In response to public outrage over Enron and other instances of corporate fraud, Congress has passed new legislation meant to increase public access to corporate information. Citizens exercising these access rights can help spur ethical behavior inside corporate cultures, observers say, without necessarily mounting a costly legal battle.
One potential pressure point: shareholder resolutions. This year, investors are bringing 1,126 policy proposals to vote at corporate annual meetings, up from 802 in 2002, according to the Investor Responsibility Research Center.
Another pressure point: federal regulators.
Since news of the scandals broke two years ago, thousands of people have called the Securities and Exchange Commission with tips on corporate misbehavior. As investors take advantage of their new rights under the law, regulators can no longer be aloof, says Tracey Rembert, director of shareholder activism for the Social Investment Forum. "I think it's had a profound effect on the SEC because they're not used to hearing from individuals."
Within this climate, corporations must make their shareholders aware of potential liabilities that could cause stock prices to plummet.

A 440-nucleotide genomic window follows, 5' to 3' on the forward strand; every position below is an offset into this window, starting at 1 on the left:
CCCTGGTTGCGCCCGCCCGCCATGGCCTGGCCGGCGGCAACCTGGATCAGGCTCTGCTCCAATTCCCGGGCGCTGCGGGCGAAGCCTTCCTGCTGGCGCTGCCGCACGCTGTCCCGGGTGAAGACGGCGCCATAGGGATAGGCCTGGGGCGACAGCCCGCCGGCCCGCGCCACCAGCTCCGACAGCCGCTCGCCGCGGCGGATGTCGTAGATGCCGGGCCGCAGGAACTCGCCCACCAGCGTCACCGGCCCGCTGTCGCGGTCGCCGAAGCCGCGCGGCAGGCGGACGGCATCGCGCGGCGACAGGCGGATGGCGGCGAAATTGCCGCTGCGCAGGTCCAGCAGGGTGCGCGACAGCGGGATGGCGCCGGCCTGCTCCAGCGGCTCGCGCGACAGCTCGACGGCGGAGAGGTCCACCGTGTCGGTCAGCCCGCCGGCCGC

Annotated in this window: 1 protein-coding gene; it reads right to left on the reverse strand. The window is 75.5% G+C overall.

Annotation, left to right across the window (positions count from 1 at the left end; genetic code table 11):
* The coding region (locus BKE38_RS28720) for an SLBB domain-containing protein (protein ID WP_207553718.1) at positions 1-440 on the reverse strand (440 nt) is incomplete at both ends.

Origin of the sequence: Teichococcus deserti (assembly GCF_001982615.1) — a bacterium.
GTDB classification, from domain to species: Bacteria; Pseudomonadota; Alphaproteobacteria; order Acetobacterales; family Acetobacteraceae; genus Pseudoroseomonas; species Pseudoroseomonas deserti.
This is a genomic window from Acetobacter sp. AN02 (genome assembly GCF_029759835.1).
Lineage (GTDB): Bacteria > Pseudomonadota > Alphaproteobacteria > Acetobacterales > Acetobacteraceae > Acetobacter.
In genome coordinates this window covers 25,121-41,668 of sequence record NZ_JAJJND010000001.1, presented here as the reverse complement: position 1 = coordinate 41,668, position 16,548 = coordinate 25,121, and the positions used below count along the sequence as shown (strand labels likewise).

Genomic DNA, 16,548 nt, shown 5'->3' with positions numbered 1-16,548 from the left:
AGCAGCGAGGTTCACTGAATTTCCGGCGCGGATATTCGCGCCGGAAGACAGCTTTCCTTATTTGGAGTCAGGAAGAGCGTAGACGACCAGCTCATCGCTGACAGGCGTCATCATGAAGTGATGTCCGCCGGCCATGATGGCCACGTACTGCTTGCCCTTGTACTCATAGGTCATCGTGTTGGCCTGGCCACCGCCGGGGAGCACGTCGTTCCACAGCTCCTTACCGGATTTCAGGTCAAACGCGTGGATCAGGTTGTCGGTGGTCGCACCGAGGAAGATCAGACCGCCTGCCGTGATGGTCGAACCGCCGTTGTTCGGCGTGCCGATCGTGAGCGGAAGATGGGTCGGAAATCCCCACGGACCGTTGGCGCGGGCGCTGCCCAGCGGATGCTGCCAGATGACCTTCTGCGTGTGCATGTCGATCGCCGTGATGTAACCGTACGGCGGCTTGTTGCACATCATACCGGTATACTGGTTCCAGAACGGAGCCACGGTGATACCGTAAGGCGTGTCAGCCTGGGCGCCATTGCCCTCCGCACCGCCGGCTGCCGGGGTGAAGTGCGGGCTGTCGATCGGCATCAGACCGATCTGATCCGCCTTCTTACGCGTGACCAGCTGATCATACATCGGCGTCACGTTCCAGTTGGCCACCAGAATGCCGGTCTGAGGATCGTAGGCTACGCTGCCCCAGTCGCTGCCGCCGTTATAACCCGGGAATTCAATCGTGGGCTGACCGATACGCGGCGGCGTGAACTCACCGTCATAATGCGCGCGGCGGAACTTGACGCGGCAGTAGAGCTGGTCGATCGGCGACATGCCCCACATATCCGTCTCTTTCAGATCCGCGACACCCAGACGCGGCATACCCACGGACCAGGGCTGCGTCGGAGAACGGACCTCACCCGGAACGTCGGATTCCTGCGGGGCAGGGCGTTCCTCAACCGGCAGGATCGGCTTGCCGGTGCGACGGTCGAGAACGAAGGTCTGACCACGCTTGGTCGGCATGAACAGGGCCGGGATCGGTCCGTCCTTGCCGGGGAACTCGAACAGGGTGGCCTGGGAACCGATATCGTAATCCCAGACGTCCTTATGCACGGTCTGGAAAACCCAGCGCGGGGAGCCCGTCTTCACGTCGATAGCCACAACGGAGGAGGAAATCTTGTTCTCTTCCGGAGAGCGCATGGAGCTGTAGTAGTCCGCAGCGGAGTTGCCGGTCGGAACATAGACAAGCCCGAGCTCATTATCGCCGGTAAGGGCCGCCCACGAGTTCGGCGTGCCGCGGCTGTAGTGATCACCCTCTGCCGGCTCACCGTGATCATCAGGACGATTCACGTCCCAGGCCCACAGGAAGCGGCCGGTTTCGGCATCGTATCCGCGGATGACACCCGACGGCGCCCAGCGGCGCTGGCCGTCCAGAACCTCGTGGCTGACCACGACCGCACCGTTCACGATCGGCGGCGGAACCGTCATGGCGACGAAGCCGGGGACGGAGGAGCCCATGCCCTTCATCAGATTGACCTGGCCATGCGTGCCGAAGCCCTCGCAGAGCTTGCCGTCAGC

That requirement has enabled shareholders to pressure utilities, with threats of embarrassing resolutions and lawsuits, to report how their fossil-fuel burning might affect global warming. At least six states, according to the Wall Street Journal, are preparing to sue five energy companies whose emissions have allegedly become a public nuisance. In other cases, shareholders are demanding that company managers report how much impact operations might have on global warming.
Changes in the law have also opened new avenues for ethical crusading in the workplace. Whistle-blower laws protecting employees who witness wrongful conduct on the job have become significantly stronger, Ms. Rembert says. Example: Those who go over their bosses' heads to report wrongdoing no longer need to fear retribution. By law, their identities can't be revealed to their immediate superiors.
For average investors, creative use of the law in today's scandal-weary environment often means exercising their newly established rights. Once investors know those rights, experts say, execution is far easier than they might have imagined.